Today marks the 250th anniversary of President Andrew Jackson’s birth. Jackson, elected to the first of two terms in 1828, has long been known as one of the most powerful presidents in American history. But Jackson’s legacy may have never been so often discussed as in the past several months, as many have compared him to President Trump.
Why the comparison? Consider Daniel Walker Howe’s introduction of Jackson as a contender in the 1824 presidential campaign, from his book What Hath God Wrought: The Transformation of America, 1815-1848. Aside from Henry Clay, John C. Calhoun, and the eventual winner John Quincy Adams,
“The one candidate running as an outsider was General Andrew Jackson, famous from [the battles of] Horseshoe Bend, New Orleans, and Pensacola, and since 1823 senator from Tennessee. Jackson possessed an appeal not based on issues; it derived from his image as a victor in battle, a frontiersman who had made it big, a man of decision who forged his own rules. Anyone with a classical education knew to regard such men as potential demagogues and tyrants; the word for the danger was “caesarism.” Jefferson delivered a straightforward opinion of Jackson’s presidential aspirations: “He is one of the most unfit men I know of for such a place.” In fact, no one liked Jackson for president except the voting public. Many of the latter, however, found in him a celebrity hero.” [italics added]
Howe wrote that in 2007.
In the closely contested election of 1824, Jackson received a plurality but not the majority of the electoral votes. Thus, the choice for president was cast into the House of Representatives. In what Jackson called the “Corrupt Bargain,” Adams and Clay’s supporters conspired to elect Adams president, and Adams named Clay his Secretary of State, a common stepping stone to the presidency. Jackson vowed to get vengeance, and he trounced Adams in the 1828 election, arguably the nastiest presidential election in American history.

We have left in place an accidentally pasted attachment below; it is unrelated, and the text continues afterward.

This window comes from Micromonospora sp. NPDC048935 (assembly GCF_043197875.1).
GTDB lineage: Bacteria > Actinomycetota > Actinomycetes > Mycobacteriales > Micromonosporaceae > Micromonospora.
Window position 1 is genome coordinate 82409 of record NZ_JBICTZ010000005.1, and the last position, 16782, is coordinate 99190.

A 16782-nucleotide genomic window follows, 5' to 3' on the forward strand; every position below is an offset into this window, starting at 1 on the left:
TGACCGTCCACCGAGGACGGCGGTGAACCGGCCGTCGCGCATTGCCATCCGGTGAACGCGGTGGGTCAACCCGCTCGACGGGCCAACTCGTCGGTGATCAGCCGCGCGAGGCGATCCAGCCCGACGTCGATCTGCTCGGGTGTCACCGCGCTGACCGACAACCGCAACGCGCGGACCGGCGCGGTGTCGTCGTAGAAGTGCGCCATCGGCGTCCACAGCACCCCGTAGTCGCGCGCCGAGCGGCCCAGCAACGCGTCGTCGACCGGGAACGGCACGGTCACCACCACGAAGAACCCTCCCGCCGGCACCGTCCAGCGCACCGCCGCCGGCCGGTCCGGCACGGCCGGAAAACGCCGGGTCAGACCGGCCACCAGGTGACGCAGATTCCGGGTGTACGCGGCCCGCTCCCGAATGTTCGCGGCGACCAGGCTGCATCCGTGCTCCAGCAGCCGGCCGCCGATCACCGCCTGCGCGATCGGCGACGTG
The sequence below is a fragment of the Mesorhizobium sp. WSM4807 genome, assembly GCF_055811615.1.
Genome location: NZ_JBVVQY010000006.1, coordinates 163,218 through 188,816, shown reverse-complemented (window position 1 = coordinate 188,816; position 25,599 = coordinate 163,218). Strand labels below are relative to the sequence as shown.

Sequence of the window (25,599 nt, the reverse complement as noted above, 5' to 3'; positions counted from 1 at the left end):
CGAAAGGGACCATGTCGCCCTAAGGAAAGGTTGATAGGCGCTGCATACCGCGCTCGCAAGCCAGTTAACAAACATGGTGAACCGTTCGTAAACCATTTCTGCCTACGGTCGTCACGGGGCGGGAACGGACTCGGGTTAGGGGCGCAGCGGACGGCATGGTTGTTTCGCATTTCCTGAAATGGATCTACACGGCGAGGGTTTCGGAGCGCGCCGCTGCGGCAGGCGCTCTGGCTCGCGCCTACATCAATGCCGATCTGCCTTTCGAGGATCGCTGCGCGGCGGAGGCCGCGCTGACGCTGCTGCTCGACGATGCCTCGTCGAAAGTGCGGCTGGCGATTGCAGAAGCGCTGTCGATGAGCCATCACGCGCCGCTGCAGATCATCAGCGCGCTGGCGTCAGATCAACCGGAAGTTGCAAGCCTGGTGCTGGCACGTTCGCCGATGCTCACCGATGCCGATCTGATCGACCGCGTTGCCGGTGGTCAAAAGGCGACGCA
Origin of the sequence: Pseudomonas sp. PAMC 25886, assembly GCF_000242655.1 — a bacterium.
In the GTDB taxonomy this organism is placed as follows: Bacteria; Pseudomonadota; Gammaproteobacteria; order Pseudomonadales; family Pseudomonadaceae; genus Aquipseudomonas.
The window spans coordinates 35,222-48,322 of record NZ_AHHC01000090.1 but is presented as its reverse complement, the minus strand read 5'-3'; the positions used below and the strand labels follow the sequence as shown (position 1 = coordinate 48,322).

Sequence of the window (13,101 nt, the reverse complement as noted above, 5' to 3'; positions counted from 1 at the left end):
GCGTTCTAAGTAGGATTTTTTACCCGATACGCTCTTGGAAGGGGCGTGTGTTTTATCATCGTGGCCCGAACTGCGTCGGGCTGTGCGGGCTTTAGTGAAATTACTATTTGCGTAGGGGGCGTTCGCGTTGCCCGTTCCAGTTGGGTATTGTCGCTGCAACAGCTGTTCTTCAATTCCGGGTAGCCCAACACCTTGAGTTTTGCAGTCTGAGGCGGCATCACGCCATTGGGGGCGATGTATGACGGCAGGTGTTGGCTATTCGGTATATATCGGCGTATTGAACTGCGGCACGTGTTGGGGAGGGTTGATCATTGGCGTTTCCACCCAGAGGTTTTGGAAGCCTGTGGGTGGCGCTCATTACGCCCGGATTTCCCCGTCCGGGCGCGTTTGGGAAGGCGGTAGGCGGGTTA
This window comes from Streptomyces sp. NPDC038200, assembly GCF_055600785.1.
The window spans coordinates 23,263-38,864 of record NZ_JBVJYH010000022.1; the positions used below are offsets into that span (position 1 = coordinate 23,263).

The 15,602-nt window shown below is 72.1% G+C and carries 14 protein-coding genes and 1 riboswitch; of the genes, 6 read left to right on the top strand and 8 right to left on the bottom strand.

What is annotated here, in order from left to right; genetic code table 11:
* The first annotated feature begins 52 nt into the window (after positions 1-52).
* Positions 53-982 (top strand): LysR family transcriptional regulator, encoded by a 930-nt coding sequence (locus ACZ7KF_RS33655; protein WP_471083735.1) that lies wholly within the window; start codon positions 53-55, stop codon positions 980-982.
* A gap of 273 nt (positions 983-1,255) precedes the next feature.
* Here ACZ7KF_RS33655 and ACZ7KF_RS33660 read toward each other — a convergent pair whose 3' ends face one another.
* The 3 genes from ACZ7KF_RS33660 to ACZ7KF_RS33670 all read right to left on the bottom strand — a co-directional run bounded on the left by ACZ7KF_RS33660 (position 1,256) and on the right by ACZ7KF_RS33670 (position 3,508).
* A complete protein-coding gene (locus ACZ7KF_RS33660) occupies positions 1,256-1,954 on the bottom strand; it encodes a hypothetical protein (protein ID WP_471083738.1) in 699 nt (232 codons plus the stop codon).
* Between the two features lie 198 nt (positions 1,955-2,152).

Jackson did indeed display demagogic, “caesarist” tendencies as president. Contemptuous of constitutional restraints on his power, he vanquished one foe after another in scorched-earth campaigns against institutions and groups as varied as the Cherokee Indians, the Bank of the United States, and the cotton planters of South Carolina (his native state). He would set the stage for the forced removal of the Cherokees, and he destroyed the Bank in such a reckless fashion that the Senate censured him over it. Upon threat of invasion, he forced South Carolina to back down in the Nullification Crisis of 1832, a dispute over tariff policy and the global economy.
Whether or not the Trump presidency will feature such aggressive use of executive authority remains to be seen.
One clear difference between Trump and Jackson: Jackson did not enjoy strong evangelical support. Although some conservative Christians backed Jackson, the majority of American evangelicals probably preferred other candidates like John Quincy Adams or Henry Clay. Some evangelicals regarded Jackson as insufficiently supportive of moral reform movements like Sabbath laws or temperance (anti-alcohol) initiatives. Other evangelicals were bothered about the attempt to remove Native Americans, as evangelical missionaries were often on the front lines of defending the Cherokees’ and other Indian groups’ right to remain.